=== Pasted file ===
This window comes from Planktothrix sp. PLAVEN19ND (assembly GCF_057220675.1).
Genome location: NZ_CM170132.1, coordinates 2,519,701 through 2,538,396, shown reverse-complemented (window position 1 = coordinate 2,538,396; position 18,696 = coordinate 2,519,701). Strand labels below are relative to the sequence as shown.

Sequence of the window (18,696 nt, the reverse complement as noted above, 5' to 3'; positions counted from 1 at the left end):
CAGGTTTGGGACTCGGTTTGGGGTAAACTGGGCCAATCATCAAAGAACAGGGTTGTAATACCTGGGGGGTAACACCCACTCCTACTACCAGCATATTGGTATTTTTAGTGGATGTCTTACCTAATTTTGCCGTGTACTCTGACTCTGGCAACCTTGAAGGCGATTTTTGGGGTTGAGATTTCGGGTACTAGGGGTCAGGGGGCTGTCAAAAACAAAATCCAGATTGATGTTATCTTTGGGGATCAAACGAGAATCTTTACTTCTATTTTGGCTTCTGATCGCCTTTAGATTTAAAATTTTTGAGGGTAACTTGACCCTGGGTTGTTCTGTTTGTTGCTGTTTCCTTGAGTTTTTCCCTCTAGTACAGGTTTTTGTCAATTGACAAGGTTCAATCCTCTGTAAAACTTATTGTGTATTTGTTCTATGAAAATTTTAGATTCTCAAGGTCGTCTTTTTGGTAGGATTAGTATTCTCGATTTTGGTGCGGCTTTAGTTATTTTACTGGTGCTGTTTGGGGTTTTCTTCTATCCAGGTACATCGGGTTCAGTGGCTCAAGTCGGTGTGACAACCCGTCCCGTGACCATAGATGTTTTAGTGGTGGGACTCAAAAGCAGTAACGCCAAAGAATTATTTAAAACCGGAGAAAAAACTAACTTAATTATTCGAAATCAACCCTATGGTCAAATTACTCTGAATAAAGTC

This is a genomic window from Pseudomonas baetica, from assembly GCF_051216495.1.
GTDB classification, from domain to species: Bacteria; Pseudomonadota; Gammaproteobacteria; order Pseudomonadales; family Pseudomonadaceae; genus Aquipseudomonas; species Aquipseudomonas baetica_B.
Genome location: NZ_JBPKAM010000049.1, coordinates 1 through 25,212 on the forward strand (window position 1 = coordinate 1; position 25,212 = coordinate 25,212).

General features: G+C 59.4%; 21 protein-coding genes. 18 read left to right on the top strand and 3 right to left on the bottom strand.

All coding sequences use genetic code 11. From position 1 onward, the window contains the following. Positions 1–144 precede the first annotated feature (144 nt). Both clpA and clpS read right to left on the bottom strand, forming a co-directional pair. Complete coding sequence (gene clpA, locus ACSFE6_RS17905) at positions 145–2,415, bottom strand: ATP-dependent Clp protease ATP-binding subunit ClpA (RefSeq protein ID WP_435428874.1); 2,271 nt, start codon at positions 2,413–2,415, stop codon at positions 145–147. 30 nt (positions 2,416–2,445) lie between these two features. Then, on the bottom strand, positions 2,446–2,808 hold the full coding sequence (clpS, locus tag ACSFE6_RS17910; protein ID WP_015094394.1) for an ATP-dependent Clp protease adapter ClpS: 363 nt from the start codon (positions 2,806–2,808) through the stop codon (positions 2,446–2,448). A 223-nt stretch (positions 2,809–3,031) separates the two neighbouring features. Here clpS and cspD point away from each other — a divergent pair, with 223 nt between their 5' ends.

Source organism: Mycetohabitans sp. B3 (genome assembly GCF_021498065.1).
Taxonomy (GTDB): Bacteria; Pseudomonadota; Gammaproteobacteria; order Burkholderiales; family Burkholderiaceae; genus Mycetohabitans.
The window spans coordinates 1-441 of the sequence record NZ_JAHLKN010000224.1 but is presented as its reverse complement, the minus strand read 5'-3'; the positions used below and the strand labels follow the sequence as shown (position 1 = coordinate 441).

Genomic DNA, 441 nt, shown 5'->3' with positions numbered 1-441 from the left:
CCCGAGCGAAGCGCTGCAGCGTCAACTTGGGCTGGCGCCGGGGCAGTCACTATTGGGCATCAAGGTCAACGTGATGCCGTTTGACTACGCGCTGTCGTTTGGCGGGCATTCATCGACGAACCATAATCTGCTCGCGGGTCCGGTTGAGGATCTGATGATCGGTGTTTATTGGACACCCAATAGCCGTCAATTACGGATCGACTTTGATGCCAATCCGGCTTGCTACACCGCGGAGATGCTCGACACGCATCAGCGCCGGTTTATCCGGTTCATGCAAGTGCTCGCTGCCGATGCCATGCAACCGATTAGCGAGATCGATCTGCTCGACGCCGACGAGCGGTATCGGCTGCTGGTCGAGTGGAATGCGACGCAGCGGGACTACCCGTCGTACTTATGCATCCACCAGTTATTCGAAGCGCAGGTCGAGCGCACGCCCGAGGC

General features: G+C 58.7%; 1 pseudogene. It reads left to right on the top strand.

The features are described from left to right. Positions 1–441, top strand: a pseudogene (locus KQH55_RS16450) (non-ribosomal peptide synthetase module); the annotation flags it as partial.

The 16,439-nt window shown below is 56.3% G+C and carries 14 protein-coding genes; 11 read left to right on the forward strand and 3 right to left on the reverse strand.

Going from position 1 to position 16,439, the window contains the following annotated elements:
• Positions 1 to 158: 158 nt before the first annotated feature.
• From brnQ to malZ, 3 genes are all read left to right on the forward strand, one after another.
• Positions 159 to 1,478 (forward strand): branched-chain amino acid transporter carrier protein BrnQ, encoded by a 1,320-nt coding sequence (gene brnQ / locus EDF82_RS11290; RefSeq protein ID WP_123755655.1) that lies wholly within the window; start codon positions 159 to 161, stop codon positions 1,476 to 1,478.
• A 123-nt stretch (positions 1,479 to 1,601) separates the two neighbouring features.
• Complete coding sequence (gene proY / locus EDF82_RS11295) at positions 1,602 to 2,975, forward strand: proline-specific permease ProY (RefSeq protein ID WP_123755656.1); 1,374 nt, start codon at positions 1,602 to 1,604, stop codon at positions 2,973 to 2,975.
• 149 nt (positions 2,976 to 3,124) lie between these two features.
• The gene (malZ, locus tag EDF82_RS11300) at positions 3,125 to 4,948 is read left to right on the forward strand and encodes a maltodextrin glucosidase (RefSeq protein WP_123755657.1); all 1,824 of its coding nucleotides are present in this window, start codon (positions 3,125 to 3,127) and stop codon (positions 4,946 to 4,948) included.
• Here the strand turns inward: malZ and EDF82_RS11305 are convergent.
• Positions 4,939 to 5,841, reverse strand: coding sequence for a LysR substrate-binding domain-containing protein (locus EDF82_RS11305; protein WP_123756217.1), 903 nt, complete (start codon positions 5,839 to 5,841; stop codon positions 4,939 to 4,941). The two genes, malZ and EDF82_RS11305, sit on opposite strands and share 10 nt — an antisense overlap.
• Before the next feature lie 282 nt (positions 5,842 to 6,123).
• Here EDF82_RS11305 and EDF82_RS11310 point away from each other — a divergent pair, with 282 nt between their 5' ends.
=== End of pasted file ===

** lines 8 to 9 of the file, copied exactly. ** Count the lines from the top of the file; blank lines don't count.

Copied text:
General features: G+C 59.4%; 21 protein-coding genes. 18 read left to right on the top strand and 3 right to left on the bottom strand.

All coding sequences use genetic code 11. From position 1 onward, the window contains the following. Positions 1–144 precede the first annotated feature (144 nt). Both clpA and clpS read right to left on the bottom strand, forming a co-directional pair. Complete coding sequence (gene clpA, locus ACSFE6_RS17905) at positions 145–2,415, bottom strand: ATP-dependent Clp protease ATP-binding subunit ClpA (RefSeq protein ID WP_435428874.1); 2,271 nt, start codon at positions 2,413–2,415, stop codon at positions 145–147. 30 nt (positions 2,416–2,445) lie between these two features. Then, on the bottom strand, positions 2,446–2,808 hold the full coding sequence (clpS, locus tag ACSFE6_RS17910; protein ID WP_015094394.1) for an ATP-dependent Clp protease adapter ClpS: 363 nt from the start codon (positions 2,806–2,808) through the stop codon (positions 2,446–2,448). A 223-nt stretch (positions 2,809–3,031) separates the two neighbouring features. Here clpS and cspD point away from each other — a divergent pair, with 223 nt between their 5' ends.